Connection to California

San Francisco millionaire Mark Hopkins was born in New York but moved with his family to St. Clair, Michigan in 1824 at age 11. His father, Mark Hopkins (Sr.) served as St. Clair Postmaster and Judge of Probate until his death in 1828.

In 1837, Mark Hopkins (Jr.) studied law then moved through several business ventures. When the California “Gold Rush” began, Hopkins created (together with 26 other men) a company whose business was to ship goods to California. Hopkins accompanied the goods arriving in San Francisco in August 1849. He opened a store in Placerville, California but neither that nor a wholesale grocery store succeeded.

In 1855 Hopkins and Collis P. Huntington opened a hardware and iron business in Sacramento. In 1861, he was the oldest of four partners (Hopkins, Huntington, Leland Stanford, Charles Crawford) to found the Central Pacific Railroad, part of the first transcontinental railroad.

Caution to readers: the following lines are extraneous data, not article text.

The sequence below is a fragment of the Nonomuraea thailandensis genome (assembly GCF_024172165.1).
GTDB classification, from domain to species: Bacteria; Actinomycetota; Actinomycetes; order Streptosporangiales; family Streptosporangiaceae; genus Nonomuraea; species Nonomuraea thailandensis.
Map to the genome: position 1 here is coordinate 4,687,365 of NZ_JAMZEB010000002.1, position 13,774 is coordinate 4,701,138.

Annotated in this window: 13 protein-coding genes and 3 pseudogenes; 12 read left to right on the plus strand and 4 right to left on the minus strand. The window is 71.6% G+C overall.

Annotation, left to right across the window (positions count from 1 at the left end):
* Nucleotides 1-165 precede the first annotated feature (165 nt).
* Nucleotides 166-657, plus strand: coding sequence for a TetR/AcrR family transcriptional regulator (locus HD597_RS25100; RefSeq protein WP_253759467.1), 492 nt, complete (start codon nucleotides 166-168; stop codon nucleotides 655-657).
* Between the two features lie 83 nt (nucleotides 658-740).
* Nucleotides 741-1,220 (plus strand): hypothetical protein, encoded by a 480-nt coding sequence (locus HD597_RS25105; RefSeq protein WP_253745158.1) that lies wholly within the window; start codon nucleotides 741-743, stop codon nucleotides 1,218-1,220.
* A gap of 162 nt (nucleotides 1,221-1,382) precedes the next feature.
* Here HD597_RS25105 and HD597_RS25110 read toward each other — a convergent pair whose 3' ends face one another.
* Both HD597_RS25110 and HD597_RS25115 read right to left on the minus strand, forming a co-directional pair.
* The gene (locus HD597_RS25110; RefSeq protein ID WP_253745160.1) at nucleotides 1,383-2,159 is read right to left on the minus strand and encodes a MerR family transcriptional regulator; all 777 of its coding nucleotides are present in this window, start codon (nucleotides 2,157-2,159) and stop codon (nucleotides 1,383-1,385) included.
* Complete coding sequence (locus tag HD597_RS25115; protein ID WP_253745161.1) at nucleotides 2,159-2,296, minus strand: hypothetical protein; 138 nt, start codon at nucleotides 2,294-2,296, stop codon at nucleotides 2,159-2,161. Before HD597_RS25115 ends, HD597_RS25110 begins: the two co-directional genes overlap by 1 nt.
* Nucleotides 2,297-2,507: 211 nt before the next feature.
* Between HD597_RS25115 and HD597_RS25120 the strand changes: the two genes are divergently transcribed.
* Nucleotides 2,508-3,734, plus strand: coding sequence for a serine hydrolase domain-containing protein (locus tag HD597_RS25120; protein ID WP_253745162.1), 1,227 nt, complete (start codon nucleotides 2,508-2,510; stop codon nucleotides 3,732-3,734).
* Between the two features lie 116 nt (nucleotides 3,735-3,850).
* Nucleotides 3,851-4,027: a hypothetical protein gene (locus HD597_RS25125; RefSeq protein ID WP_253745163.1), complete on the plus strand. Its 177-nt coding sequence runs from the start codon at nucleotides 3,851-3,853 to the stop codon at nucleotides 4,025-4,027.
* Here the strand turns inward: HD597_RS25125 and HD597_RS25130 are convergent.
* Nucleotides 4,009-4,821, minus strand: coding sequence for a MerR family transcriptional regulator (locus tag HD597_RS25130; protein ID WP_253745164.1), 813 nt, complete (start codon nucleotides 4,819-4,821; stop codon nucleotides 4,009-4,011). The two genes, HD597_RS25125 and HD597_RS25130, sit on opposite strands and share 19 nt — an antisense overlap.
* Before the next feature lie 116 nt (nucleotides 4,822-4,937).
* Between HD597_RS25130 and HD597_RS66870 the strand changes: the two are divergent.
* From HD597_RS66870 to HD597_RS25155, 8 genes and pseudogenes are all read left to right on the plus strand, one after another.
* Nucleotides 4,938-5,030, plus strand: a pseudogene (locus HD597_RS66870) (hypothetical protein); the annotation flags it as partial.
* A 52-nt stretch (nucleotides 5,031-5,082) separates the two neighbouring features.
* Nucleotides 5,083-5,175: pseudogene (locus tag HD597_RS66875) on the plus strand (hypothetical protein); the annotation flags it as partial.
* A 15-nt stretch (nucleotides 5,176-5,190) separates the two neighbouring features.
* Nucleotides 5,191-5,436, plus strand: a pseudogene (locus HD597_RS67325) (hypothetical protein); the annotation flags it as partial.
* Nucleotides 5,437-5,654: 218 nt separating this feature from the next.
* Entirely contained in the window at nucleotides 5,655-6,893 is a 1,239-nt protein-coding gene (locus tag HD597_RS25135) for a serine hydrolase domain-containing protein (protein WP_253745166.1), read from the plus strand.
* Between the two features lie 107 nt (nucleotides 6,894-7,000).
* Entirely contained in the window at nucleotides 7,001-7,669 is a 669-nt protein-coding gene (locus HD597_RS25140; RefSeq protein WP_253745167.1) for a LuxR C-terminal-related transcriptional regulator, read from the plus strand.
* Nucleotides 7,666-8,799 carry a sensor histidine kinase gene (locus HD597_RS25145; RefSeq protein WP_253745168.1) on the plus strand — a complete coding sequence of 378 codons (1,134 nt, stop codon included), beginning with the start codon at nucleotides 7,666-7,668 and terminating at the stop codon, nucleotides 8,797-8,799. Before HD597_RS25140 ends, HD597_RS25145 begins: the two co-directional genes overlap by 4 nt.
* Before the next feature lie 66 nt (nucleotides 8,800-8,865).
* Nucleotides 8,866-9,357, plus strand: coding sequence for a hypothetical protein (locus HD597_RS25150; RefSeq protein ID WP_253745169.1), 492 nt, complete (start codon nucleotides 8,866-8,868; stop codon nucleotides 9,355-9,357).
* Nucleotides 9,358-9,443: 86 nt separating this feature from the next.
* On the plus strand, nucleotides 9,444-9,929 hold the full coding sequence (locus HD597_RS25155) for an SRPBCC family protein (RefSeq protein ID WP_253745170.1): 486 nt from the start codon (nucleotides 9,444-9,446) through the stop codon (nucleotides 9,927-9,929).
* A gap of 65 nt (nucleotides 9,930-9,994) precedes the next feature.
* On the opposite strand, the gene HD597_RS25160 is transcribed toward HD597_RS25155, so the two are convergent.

In 1875, he began having an ornate mansion built on San Francisco’s Nob Hill but died in 1878 before the mansion was completed. The mansion burned in the San Francisco earthquake/fire. The Intercontinental Mark Hopkins Hotel was built on the site in 1926.

Hopkins’ wealth at the time of his death was estimated at $20-$40 million. It is told that $5 million of that wealth had been given to his brother Samuel and nephews Mark and Orrin who were St. Clair businessmen. Each of the three used the money for business investments (including St. Clair’s Oakland Springs Hotel and Spa), Diamond Crystal Salt, and to build Victorian-style mansions on North Riverside Ave. Two of those mansions remain standing today.